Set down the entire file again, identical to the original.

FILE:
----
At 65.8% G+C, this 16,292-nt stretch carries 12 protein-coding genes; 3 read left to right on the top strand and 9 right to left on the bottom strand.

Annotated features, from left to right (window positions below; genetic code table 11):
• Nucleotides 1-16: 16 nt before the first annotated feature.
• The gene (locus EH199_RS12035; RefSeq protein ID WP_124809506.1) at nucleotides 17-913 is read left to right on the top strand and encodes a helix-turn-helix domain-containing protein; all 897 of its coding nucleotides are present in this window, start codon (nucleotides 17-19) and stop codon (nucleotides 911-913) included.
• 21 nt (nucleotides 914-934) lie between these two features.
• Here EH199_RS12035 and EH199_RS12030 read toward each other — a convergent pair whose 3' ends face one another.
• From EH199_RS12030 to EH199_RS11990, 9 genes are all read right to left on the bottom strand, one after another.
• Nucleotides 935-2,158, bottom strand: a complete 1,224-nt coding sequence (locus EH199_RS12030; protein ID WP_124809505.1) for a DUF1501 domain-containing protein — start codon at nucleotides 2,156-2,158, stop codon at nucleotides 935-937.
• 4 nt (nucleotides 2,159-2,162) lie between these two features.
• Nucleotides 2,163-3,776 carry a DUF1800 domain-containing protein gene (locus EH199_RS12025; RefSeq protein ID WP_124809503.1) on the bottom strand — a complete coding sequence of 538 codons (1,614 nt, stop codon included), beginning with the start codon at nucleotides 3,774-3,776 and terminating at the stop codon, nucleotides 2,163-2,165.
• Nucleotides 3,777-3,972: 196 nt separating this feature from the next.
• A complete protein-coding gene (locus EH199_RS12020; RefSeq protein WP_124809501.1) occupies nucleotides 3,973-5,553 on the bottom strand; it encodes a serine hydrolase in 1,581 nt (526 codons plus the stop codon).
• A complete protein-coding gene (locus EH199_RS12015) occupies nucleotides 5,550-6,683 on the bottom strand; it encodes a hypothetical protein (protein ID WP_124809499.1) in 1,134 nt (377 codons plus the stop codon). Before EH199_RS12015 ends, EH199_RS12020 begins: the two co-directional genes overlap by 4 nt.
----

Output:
At 65.8% G+C, this 16,292-nt stretch carries 12 protein-coding genes; 3 read left to right on the top strand and 9 right to left on the bottom strand.

Annotated features, from left to right (window positions below; genetic code table 11):
• Nucleotides 1-16: 16 nt before the first annotated feature.
• The gene (locus EH199_RS12035; RefSeq protein ID WP_124809506.1) at nucleotides 17-913 is read left to right on the top strand and encodes a helix-turn-helix domain-containing protein; all 897 of its coding nucleotides are present in this window, start codon (nucleotides 17-19) and stop codon (nucleotides 911-913) included.
• 21 nt (nucleotides 914-934) lie between these two features.
• Here EH199_RS12035 and EH199_RS12030 read toward each other — a convergent pair whose 3' ends face one another.
• From EH199_RS12030 to EH199_RS11990, 9 genes are all read right to left on the bottom strand, one after another.
• Nucleotides 935-2,158, bottom strand: a complete 1,224-nt coding sequence (locus EH199_RS12030; protein ID WP_124809505.1) for a DUF1501 domain-containing protein — start codon at nucleotides 2,156-2,158, stop codon at nucleotides 935-937.
• 4 nt (nucleotides 2,159-2,162) lie between these two features.
• Nucleotides 2,163-3,776 carry a DUF1800 domain-containing protein gene (locus EH199_RS12025; RefSeq protein ID WP_124809503.1) on the bottom strand — a complete coding sequence of 538 codons (1,614 nt, stop codon included), beginning with the start codon at nucleotides 3,774-3,776 and terminating at the stop codon, nucleotides 2,163-2,165.
• Nucleotides 3,777-3,972: 196 nt separating this feature from the next.
• A complete protein-coding gene (locus EH199_RS12020; RefSeq protein WP_124809501.1) occupies nucleotides 3,973-5,553 on the bottom strand; it encodes a serine hydrolase in 1,581 nt (526 codons plus the stop codon).
• A complete protein-coding gene (locus EH199_RS12015) occupies nucleotides 5,550-6,683 on the bottom strand; it encodes a hypothetical protein (protein ID WP_124809499.1) in 1,134 nt (377 codons plus the stop codon). Before EH199_RS12015 ends, EH199_RS12020 begins: the two co-directional genes overlap by 4 nt.